Joshua Doherty is an M.A. candidate in International Affairs and J.D. candidate in the Elliott School of International Affairs and the George Washington University Law School.

March 22 World Water Day: No women, No water, empowering women to manage water

Friday, March 22nd, 2013

Guest post by Julia Collins

women and water

photo courtesy of Women and Water in South and Central Asia

Accessing and managing one of the most basic, and yet most crucial, life-sustaining resources is a big deal.  Today, on World Water Day, we take a moment to consider what a large role water plays in security, development and conflict around the world and how crucial women are to this important resource.

You name it, water affects it: gender, health, security, poverty, sanitation, hygiene, policy. 

The Elliott School of International Affair’s interdepartmental project ‘Women and Water in South and Central Asia’ has identified 4 challenges related to water that women face in South and Central Asia.

First, the domestic use of water is generally viewed as women’s concern in the region and the physically demanding task of water collection and water management in the household falls to women and girls. Because of this household water responsibility, women’s health is adversely affected by the physical strain of water carrying, water-borne diseases and poor sanitation and hygiene conditions.  Further complicating the issue, the water supply is projected to decrease due to climate change, which will likely exacerbate tensions and fuel conflict. Lastly, and despite their integral involvement in all things water, women do not often hold water/property rights nor do they have decision making power to distribute or manage water.  This results in a decision-making gap where preferences of women and girls aren’t considered in allocating the precious resource.

What can be done?

Treating women as partners, not passive recipients of aid is a start.  The idea is to empower women to work together with men on water decision making and planning.  It is also important to tailor women-empowerment programs to fit the local needs of the community because ‘one-size’ does not fit all.

Find out more

Click here to find events, reports, videos, blogs, and more on women and water!

More about the project

The Global Gender Program, Sigur Center, and Central Asia Program’s joint project – Women and Water in South and Central Asia – brings together women social entrepreneurs and activists from Kyrgyzstan, Tajikistan, Afghanistan, Pakistan and India, to discuss their experiences and innovative solutions on community-level water management, enhance their competencies and leadership skills, and expose them to U.S institutions and the policy community working on water management and gender issues.  This project, funded by the State Department, will support Track II diplomacy (people-to-people relations) and enhance capacity on water resource management as a key element in enhancing stability and prosperity in Central and South Asia.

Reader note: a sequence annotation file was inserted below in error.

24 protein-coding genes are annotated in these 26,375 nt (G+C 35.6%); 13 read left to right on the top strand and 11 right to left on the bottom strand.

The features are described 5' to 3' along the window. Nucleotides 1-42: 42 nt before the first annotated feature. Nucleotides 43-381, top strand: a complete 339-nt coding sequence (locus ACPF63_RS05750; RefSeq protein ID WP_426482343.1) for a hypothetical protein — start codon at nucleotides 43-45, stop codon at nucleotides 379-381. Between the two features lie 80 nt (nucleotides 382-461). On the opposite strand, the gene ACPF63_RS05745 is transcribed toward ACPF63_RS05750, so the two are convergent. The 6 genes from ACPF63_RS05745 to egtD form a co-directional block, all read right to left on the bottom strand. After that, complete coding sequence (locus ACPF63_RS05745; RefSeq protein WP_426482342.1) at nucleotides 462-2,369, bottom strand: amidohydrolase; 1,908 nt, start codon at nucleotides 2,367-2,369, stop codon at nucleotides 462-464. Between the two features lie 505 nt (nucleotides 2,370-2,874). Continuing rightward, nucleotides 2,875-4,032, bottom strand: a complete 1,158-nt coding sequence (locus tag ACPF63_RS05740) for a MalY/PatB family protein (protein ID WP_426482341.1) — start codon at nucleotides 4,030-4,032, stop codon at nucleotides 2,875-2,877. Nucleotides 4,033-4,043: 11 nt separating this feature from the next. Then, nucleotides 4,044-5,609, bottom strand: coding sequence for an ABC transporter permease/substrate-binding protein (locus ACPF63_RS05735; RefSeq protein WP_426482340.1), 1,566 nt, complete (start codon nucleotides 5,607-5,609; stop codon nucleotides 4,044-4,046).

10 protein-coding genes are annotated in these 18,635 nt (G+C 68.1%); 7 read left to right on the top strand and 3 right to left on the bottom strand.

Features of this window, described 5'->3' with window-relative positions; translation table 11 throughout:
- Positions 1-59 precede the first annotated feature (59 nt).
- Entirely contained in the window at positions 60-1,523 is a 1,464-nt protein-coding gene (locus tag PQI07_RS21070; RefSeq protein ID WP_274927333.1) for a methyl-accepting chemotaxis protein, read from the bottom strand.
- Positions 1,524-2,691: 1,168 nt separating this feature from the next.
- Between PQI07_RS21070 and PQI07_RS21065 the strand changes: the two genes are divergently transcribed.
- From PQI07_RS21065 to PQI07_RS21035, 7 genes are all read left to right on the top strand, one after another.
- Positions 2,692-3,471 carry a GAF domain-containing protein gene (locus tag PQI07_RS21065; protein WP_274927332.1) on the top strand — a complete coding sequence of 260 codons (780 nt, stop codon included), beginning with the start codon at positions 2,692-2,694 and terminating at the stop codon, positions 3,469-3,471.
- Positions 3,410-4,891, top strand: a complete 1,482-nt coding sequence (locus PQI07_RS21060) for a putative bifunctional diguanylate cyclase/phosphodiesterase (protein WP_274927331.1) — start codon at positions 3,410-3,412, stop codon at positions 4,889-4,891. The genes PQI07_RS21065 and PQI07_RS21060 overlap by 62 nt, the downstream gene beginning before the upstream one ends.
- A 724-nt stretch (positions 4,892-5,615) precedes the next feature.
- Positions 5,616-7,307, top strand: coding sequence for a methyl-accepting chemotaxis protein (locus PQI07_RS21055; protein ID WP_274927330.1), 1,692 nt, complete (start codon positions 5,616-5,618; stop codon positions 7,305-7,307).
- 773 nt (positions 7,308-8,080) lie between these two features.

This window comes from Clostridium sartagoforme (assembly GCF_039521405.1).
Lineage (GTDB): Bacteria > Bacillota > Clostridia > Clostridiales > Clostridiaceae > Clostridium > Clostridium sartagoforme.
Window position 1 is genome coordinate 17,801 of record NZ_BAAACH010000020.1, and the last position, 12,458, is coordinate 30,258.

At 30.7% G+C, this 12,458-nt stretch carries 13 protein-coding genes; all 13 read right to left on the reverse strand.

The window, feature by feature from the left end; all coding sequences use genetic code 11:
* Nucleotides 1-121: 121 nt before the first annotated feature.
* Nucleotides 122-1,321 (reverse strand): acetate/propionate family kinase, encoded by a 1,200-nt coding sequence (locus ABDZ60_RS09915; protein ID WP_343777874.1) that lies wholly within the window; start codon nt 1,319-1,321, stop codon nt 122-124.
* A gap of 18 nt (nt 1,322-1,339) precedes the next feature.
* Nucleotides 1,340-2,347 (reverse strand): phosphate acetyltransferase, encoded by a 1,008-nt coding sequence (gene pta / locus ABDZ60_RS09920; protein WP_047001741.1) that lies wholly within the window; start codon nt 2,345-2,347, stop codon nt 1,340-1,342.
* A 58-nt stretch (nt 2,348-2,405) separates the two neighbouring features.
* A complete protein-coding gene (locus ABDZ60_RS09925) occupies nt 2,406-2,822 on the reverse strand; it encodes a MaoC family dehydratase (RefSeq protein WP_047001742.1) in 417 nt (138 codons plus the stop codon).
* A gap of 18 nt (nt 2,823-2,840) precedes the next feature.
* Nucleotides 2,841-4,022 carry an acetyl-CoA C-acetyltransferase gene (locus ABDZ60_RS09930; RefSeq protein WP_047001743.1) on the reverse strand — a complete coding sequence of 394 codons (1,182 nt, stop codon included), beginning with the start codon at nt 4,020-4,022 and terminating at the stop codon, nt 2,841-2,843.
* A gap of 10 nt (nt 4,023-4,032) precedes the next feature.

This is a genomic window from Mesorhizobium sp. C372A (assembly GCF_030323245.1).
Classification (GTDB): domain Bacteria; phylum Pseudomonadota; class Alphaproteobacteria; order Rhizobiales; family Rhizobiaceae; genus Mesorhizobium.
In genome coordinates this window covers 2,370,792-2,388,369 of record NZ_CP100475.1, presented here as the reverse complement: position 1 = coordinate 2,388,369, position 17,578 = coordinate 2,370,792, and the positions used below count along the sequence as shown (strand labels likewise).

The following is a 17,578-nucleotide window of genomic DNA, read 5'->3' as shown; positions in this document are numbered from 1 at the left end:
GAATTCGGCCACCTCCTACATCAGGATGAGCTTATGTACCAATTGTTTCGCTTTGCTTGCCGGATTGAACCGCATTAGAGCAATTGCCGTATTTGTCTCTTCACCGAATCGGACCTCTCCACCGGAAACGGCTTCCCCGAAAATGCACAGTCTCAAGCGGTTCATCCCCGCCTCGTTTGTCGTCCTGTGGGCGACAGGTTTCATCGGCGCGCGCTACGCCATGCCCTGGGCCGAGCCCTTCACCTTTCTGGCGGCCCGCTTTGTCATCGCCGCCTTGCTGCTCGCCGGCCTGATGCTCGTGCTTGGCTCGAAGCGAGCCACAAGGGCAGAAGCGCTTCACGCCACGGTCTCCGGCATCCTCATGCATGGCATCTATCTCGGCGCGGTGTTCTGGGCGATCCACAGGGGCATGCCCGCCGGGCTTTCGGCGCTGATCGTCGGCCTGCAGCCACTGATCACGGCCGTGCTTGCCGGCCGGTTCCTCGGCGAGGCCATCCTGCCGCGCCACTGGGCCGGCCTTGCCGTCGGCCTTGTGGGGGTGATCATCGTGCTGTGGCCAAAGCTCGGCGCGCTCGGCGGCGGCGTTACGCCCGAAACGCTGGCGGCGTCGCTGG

Photo courtesy of Julia Collins

Photo courtesy of Julia Collins

Julia Collins is a Research/Program Assistant for the Women and Water, South and Central Asia Project at the Elliott School and a 1st year Master’s Candidate studying Conflict Resolution and Security Policy Studies. Particular areas of academic interest include Post-conflict reconstruction, memory politics and dealing with the past, and promoting good governance in transitional democracies – Myanmar in particular.

She graduated from UCLA in 2009 with a BA in Political Science, and minors in Environmental Geography and German. Julia has worked on Guam, lived in Hungary, taught along the Thailand-Myanmar border at a political training school for Burmese democracy activists, and advocated for refugees at a Californian refugee resettlement agency.

 

Jody Williams and the International Campaign to Stop Rape and Gender Violence in Conflict

Wednesday, March 6th, 2013

Guest post by Kerry Crawford

To view videos from Global Gender Program’s celebration of International Women’s Day, see here.

Jody Williams at International Women's Day event on March 4, 2013. Photo by Milad Pournik.

Jody Williams at International Women’s Day event on March 4, 2013. Photo by Milad Pournik.

On March 4th the Global Gender Program and Gender at Work co-sponsored a day-long series of panels and talks honoring International Women’s Day 2013 at the Elliott School of International Affairs. Jody Williams gave the morning’s keynote lecture, focusing on her work with the International Campaign to Stop Rape and Gender Violence in Conflict.

Jody Williams is a tireless advocate for human rights and gender equality. In 1997 she was awarded the Nobel Peace Prize for her successful work toward banning and clearing anti-personnel landmines through the International Campaign to Ban Land mines. Williams was the 10th woman and the 3rd American to receive the Nobel Peace Prize.

The International Campaign to Stop Rape and Gender Violence in Conflict, steered by the Nobel Women’s Initiative, is – as the name implies – a global coalition of non-governmental organizations (NGOs) and individuals working toward an end to rape and gender violence in conflict. Williams emphasized the importance of coming together and forming a coalition to create change, as individuals and organizations are far more influential when they work as a whole.

The campaign is based on three core approaches: prevention of rape and gender violence in conflict; protection of civilians and survivors of sexual violence; and effective prosecution of perpetrators and those responsible for rape and gender violence in conflict.

So why focus on rape and gender violence in conflict when violence against women happens every day in alarming numbers? Williams- and many of the members of the campaign- are quick to remind us that sexual violence in conflict is part of a broader continuum of violence against women. Rape and gender violence do not spring up suddenly at the onset of political or military aggression; rather, a larger and more insidious system of gender inequality breeds sexual and gender violence long before, during, and long after conflict. Focusing on rape and gender violence in conflict provides a valuable entry point through which NGOs and individuals can work to shed light on the continuum of violence against women and create broader and changes in gender relations.